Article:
Do you get a ping or a whistle every time you get some kind of message on your phone? If so, you will find your phone much harder to ignore and your pattern much harder to break. If you get a notification on your smartphone each time something happens, you will never get anything done. Both Apple and Android phones allow you to control the amount of notifications you receive. You can choose to turn off individual applications or all applications if you want. You also have the option to put your phone on silent mode, and turn it over. This way, you can’t see or hear notifications at all. Airplane mode cuts off your wireless network and phone network connection as well. It also saves your battery. You may also want to try power saving mode, which also reduces your notifications. Many phones have a do not disturb mode, which you can turn on, so you don’t receive notifications.

You may also decide to uninstall applications, so that your phone is as basic as possible. This may be considered a nuclear option. However, for some people who are seriously addicted, this decision makes the addiction much easier to control.

Applications That Can Help You

mobile applicationsThere are applications you can install to help you reduce your phone use. You should check them out, and decide which type of app is right for you. Checky tracks how many times you unlock your phone during the day. We caution that your initial reading might be disconcerting, but over time, you should be able to reduce the number. Checky is free in the app stores for both Apple and Android phones.

One of the most popular apps for phones is called AppDetox. AppDetox is free for Android phones, and works to reduce or limit the amount of time you spend on particular apps. The app also lets you see records for how often you are on a particular app on your phone. AppDetox also sets limits for you. It limits times during the day you can open a specific app, and how many times you can launch it during the day. Like AppDetox, Flipd (free for Android and Apple users) blocks access to specific apps for particular periods of time. It gives you longer times to lock your phone. It also allows you to chart your app use over specific times during the day, week or month. Onward (free for Apple users) allows you to control how often you use apps on your phone. It even coaches you on ways to break your addiction to your smart phones. You are allowed to set up your own rules for phone app use.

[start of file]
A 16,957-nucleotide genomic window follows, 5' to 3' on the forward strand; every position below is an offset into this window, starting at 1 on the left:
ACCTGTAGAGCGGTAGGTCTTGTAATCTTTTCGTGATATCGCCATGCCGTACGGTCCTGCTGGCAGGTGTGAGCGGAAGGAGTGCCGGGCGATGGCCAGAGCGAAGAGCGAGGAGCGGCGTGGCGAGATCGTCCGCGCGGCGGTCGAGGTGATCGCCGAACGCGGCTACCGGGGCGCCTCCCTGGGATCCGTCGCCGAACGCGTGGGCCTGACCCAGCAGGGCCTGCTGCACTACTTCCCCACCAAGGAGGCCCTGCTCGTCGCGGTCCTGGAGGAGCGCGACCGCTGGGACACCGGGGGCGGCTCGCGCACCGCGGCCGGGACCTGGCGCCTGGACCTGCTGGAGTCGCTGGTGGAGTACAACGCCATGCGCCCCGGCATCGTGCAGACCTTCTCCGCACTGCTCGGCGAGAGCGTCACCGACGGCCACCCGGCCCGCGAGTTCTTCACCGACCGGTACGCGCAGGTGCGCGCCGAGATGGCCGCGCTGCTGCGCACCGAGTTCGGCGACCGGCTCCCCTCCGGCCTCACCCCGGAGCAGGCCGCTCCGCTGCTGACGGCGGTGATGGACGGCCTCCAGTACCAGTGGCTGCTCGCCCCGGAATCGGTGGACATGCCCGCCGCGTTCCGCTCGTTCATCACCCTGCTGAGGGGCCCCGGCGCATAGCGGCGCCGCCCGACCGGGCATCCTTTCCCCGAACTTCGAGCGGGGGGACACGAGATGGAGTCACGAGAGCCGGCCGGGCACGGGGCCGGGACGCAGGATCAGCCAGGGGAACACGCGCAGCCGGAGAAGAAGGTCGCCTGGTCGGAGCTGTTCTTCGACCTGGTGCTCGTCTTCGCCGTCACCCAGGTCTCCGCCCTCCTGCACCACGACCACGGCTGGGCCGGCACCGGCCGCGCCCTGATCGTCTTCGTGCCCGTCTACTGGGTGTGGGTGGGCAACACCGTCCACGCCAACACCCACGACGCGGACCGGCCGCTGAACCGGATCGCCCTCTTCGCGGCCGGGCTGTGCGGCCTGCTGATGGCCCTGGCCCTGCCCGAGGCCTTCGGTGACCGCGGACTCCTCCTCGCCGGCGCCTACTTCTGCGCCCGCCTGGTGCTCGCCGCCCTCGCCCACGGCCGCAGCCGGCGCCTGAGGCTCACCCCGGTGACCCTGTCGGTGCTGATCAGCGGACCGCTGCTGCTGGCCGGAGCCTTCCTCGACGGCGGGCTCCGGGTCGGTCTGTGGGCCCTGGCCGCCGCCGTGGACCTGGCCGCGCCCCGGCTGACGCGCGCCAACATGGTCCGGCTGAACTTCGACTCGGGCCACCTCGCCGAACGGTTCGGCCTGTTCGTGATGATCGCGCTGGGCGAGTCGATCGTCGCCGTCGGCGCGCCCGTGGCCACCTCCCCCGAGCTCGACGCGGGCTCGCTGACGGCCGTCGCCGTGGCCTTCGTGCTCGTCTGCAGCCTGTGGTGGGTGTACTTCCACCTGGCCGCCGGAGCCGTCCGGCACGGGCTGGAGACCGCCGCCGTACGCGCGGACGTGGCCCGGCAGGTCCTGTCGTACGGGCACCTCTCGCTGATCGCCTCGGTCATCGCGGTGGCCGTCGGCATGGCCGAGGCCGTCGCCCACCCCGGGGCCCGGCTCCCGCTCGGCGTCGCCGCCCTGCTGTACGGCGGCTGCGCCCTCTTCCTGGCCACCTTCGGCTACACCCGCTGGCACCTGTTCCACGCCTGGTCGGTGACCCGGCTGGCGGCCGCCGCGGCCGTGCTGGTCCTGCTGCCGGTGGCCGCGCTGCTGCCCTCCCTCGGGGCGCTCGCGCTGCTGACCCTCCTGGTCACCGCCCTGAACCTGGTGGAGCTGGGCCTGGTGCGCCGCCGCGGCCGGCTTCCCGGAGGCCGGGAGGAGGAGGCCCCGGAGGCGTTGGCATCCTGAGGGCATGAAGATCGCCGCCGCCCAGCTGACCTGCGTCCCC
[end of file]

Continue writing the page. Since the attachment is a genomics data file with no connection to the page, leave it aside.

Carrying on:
You may not be a fan of intrusive apps that try and tell you what to do. Forest, which is free for basic service for Apple and Android users, is for you. Instead of harassing you to give up your phone, Forest makes giving up your phone a game. You plant a seed, which grows into a tree over time you are off the phone. If you ditch your poor little tree to surf Instagram, your tree dies. While it sounds kind of silly, Forest has proven effective in distracting people from their phones.

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Jean Carter is from Oakland, California and studied jewelry design at the Fashion Institute of Design and Merchandising in San Francisco, California. After graduation, and pining for a warmer climate, Jean relocated to the Tule Springs suburb of Las Vegas, where she owns and operates her own online jewelry boutique incorporating traditional native American styles with her own unique designs. A true fan of the sophistication and glamor of Las Vegas casino life, Jean is also a freelance blogger specializing in all things suave and fashionable surrounding the casino lifestyle.